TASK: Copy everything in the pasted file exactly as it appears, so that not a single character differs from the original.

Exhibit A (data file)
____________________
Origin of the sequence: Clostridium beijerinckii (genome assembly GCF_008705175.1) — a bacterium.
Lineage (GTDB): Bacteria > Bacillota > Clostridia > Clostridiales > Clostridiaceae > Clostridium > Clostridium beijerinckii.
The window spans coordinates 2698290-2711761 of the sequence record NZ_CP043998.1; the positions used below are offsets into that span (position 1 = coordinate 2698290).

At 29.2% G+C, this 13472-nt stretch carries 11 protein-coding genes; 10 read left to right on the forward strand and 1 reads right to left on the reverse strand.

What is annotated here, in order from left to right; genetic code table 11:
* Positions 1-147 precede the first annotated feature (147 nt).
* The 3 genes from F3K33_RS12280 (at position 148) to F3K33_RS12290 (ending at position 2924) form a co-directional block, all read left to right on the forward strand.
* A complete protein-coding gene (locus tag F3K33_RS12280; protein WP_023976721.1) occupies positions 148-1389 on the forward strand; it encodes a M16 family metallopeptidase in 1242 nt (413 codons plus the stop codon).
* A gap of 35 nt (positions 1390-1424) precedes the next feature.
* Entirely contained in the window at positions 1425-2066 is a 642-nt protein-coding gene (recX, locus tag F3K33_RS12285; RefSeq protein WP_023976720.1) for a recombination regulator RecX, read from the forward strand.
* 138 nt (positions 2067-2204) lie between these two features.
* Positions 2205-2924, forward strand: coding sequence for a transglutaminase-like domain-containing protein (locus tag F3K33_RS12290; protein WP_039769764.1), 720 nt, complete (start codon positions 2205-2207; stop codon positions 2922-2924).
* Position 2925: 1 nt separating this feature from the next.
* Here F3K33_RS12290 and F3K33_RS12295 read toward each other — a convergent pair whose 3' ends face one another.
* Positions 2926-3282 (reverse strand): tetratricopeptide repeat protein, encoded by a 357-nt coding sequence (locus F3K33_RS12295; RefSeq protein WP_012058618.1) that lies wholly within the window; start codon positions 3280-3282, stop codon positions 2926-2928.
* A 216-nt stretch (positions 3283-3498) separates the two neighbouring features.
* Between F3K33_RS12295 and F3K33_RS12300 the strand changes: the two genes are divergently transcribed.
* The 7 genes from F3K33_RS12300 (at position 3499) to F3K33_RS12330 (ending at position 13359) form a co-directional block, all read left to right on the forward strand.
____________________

Origin of the sequence: Clostridium beijerinckii (genome assembly GCF_008705175.1) — a bacterium.
Lineage (GTDB): Bacteria > Bacillota > Clostridia > Clostridiales > Clostridiaceae > Clostridium > Clostridium beijerinckii.
The window spans coordinates 2698290-2711761 of the sequence record NZ_CP043998.1; the positions used below are offsets into that span (position 1 = coordinate 2698290).

At 29.2% G+C, this 13472-nt stretch carries 11 protein-coding genes; 10 read left to right on the forward strand and 1 reads right to left on the reverse strand.

What is annotated here, in order from left to right; genetic code table 11:
* Positions 1-147 precede the first annotated feature (147 nt).
* The 3 genes from F3K33_RS12280 (at position 148) to F3K33_RS12290 (ending at position 2924) form a co-directional block, all read left to right on the forward strand.
* A complete protein-coding gene (locus tag F3K33_RS12280; protein WP_023976721.1) occupies positions 148-1389 on the forward strand; it encodes a M16 family metallopeptidase in 1242 nt (413 codons plus the stop codon).
* A gap of 35 nt (positions 1390-1424) precedes the next feature.
* Entirely contained in the window at positions 1425-2066 is a 642-nt protein-coding gene (recX, locus tag F3K33_RS12285; RefSeq protein WP_023976720.1) for a recombination regulator RecX, read from the forward strand.
* 138 nt (positions 2067-2204) lie between these two features.
* Positions 2205-2924, forward strand: coding sequence for a transglutaminase-like domain-containing protein (locus tag F3K33_RS12290; protein WP_039769764.1), 720 nt, complete (start codon positions 2205-2207; stop codon positions 2922-2924).
* Position 2925: 1 nt separating this feature from the next.
* Here F3K33_RS12290 and F3K33_RS12295 read toward each other — a convergent pair whose 3' ends face one another.
* Positions 2926-3282 (reverse strand): tetratricopeptide repeat protein, encoded by a 357-nt coding sequence (locus F3K33_RS12295; RefSeq protein WP_012058618.1) that lies wholly within the window; start codon positions 3280-3282, stop codon positions 2926-2928.
* A 216-nt stretch (positions 3283-3498) separates the two neighbouring features.
* Between F3K33_RS12295 and F3K33_RS12300 the strand changes: the two genes are divergently transcribed.
* The 7 genes from F3K33_RS12300 (at position 3499) to F3K33_RS12330 (ending at position 13359) form a co-directional block, all read left to right on the forward strand.